Let’s stay with the issue of independence a bit more. At present, full-stack walled garden platforms such as e.g. by Google, dominate the market. Many marketers want more independence, also with regard to sensitive corporate data. Are there any ways to cut ties?
Most of the companies surveyed in our Marketing Monitor started with the Google solution. That’s understandable, because it’s a kind of carefree “all-in-one package”. But the more savvy you are on the topic, the less dependent you want to be on a large provider. You want to collect your own data and further analyze it, without “big brother” watching. Of course, Google is well suited as an entry point, and there will still be overlaps, but it is also absolutely possible to become independent step by step. Again, the vital question is: How can the skills be built up in your company?
Independence requires a lot of in-house skills – something that many companies are still struggling to find. Which options do you see for companies to bring marketing tech knowledge into the company?
When hiring new employees, we recommend bringing in experienced specialists, ideally someone who has handled such projects several times. There is a lot of hype in this market right now, social media agencies often selling themselves as partners for digital transformation – and projects are blowing up in everyone’s face. If hiring is not an option, you can also work with consulting partners like from our Marketing Tech Lab for project management. They can act as an experienced interface between the company and the implementing agency.
Which steps do you recommend to develop and implement a viable marketing tech strategy?
Start with the question of what role your marketing tech should play. Where does the company want to go, what is the goal? Next, work out which components you need and how your company benchmarks against others, both in the same or in a different segment of the industry. Thus, you slowly put together both the goal and the way to get there. Our Marketing Monitor study describes this so-called transformation map: what small steps are needed to get from A to B?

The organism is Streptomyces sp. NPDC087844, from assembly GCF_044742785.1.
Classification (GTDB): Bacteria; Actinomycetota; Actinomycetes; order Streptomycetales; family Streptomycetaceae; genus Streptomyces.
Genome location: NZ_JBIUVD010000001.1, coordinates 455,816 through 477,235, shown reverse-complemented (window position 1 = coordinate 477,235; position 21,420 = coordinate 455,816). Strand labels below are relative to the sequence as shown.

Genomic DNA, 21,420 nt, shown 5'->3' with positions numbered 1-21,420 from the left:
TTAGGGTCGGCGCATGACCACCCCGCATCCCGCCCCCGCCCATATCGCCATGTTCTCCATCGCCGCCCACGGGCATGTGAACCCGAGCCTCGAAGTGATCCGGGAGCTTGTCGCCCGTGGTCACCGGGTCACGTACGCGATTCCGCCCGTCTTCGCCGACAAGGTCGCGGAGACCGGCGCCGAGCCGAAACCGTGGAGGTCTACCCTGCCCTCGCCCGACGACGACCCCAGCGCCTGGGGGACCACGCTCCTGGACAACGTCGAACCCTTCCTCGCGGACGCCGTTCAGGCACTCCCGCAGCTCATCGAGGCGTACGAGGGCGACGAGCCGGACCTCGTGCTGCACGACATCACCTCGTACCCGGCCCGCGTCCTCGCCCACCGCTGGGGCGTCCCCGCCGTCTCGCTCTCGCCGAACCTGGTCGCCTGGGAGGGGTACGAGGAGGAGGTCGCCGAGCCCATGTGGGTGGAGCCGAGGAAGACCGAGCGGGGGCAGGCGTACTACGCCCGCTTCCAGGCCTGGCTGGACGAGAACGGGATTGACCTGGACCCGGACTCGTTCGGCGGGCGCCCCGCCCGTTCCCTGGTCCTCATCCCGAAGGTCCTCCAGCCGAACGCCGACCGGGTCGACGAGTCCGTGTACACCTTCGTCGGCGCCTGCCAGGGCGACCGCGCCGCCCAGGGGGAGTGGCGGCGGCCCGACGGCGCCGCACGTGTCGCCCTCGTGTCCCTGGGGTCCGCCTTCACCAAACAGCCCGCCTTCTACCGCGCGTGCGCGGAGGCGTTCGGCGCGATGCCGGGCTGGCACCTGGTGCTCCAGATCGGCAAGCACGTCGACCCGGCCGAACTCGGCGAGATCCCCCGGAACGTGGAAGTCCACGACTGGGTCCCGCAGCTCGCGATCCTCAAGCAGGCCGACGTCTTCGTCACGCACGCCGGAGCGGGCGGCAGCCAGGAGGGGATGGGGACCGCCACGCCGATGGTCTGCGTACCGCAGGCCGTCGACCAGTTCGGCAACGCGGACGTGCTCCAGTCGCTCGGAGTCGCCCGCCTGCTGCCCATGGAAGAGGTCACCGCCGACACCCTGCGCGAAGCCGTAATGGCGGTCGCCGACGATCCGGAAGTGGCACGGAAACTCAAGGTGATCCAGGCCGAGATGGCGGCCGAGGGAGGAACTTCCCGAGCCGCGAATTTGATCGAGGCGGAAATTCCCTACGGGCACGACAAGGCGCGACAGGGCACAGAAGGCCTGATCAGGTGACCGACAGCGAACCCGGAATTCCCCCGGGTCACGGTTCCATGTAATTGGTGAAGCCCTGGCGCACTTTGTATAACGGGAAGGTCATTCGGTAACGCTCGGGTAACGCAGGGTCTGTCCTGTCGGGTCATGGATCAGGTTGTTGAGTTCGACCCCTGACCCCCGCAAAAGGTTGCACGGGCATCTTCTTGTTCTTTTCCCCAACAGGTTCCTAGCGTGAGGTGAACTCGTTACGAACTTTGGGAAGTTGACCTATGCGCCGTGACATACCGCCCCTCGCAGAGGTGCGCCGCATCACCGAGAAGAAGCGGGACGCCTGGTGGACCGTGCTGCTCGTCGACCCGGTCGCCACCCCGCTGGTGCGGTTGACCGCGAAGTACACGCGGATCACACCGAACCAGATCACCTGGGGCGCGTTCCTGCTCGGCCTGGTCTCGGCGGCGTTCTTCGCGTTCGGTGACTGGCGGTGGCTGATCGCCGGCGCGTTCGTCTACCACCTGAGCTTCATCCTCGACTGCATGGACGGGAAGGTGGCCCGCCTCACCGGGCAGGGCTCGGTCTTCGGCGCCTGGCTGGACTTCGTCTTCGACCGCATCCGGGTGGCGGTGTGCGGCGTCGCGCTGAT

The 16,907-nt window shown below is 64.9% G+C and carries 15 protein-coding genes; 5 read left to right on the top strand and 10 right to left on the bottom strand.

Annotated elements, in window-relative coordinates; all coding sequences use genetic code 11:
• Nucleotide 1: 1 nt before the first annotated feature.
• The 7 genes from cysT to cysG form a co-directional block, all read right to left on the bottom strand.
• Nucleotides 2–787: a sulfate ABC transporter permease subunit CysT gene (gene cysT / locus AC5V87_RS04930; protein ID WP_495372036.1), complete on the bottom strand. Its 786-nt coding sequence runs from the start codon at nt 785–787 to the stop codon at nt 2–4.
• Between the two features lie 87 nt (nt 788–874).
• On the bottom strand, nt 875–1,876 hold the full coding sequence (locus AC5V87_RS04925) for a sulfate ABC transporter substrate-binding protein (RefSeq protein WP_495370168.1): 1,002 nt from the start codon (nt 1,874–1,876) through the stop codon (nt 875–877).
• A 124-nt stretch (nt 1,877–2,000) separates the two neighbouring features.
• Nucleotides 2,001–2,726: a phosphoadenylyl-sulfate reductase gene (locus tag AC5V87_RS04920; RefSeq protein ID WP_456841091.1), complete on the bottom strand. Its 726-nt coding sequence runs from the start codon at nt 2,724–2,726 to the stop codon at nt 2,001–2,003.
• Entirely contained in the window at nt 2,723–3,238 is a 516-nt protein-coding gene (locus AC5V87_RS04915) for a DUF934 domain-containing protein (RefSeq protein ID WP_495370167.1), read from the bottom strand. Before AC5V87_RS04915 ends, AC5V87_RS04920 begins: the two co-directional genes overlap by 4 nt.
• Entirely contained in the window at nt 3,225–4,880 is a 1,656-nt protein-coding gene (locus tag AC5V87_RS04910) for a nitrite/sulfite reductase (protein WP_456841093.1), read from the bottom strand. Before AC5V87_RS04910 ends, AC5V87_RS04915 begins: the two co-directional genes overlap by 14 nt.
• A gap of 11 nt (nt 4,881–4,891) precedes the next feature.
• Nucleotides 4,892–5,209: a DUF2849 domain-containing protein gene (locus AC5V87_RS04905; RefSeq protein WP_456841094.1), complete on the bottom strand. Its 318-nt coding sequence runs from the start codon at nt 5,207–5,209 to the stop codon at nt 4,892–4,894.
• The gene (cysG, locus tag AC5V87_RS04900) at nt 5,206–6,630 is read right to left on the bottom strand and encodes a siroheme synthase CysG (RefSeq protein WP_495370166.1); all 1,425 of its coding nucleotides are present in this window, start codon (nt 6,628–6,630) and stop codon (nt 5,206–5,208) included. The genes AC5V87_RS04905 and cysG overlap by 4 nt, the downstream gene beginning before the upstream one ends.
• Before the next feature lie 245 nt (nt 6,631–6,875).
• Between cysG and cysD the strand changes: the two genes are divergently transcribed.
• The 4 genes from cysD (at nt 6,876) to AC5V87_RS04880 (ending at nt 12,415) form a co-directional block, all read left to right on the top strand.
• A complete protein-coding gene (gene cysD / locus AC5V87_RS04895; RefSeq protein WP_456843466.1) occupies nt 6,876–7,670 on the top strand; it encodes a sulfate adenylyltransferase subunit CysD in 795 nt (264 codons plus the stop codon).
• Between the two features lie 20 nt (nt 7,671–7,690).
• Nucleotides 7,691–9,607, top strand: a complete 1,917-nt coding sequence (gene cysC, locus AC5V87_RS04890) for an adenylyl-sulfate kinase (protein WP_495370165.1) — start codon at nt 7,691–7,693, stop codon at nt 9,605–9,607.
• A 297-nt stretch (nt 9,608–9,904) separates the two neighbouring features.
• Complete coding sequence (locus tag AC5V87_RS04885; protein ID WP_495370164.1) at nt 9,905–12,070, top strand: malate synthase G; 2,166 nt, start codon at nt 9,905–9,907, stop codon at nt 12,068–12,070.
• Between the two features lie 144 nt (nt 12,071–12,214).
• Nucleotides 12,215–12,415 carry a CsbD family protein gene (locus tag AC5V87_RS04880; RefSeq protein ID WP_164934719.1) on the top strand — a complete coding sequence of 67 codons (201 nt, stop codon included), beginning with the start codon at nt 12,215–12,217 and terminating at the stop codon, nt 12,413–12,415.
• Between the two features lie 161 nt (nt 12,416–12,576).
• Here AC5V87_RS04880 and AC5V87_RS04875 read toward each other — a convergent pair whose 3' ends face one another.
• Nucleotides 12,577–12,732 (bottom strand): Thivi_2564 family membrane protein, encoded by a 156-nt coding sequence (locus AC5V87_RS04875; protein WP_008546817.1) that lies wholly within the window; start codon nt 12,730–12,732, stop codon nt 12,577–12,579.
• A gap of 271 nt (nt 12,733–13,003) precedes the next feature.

Functional and communication silos are mentioned again and again in your study as an obstacle to powerful modern marketing. A well-known topic, actually. What new approaches do you recommend to break up these silos?
Our experience shows – the best option is to go with a senior project manager, who knows how to work with different functional areas and IT. The silos between PR, IT, the legal department and others have been established in companies for many years. If you suddenly push on them new collaboration methods such as Scrum, for instance, it won’t work. Project leaders who jump in with their experience and clearly lay out which measures are necessary or which are not, who calms down IT when necessary, does the job better than tools, instruments or workshop concepts. So it’s very much about the people involved. One thing is for certain: a company that saves money on their senior project manager, often spends five times as much to iron out mistakes that have been made.
Thanks a lot for the interview.
Interview with Ralf Strauss: MARMIND® Top Tips
Define your goals – Identify your marketing goals before investing in AdTech. What do you want to achieve?
Setting priorities – The AdTech market is complex – focus on the key areas of customer database, campaign automation and marketing resource management.
Investing in experience – Senior project management helps with prioritizing, breaking up internal departmental silos and thus assist you on your journey to digital transformation.
About Ralf Strauss
Ralf Strauss is the Managing Partner of the CRM, Customer Service and Digitalization specialist, Customer Excellence GmbH, Managing Partner of CMO Academy GmbH, initiator of the CMO Community founded in 2006, initiator of the Digital CMO Community founded in 2015, Managing Partner of the Marketing Tech Lab, President of the German Marketing Association (DMV), Vice Chairman European Marketing Confermentation (EMC) and Professor of Digital Marketing & E-Business at the Hamburg School of Business Administration (HSBA). He is the author of more than 70 specialist publications. His new book Digital Transformation was published in 2019.